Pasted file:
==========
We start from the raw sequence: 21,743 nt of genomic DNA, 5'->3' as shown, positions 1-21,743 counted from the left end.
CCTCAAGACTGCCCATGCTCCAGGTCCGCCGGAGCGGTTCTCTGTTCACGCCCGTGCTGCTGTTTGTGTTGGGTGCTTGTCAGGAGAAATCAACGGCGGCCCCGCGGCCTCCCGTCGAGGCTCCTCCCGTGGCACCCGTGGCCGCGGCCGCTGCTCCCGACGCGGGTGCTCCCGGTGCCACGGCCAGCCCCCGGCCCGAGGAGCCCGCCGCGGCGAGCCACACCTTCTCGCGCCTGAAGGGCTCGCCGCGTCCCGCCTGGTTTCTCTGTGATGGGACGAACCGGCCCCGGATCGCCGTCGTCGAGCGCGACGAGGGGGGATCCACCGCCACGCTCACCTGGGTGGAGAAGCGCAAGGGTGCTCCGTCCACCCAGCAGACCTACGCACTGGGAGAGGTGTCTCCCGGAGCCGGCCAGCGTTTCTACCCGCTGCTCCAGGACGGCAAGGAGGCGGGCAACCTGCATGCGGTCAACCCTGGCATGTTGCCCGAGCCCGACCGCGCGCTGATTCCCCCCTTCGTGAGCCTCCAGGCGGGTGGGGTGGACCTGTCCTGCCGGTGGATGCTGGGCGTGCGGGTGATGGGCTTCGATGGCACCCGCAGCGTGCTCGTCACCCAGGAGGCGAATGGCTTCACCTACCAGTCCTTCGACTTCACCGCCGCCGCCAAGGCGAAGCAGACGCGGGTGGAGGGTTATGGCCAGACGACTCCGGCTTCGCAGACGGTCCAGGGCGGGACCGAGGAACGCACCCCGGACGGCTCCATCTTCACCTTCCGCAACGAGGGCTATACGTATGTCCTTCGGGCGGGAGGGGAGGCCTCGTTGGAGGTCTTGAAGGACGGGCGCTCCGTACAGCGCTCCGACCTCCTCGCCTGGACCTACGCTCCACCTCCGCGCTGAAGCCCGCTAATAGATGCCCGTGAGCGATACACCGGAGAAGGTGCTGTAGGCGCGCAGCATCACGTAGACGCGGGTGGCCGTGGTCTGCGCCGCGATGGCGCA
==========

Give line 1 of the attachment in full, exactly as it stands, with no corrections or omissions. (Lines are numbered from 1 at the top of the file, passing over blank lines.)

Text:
We start from the raw sequence: 21,743 nt of genomic DNA, 5'->3' as shown, positions 1-21,743 counted from the left end.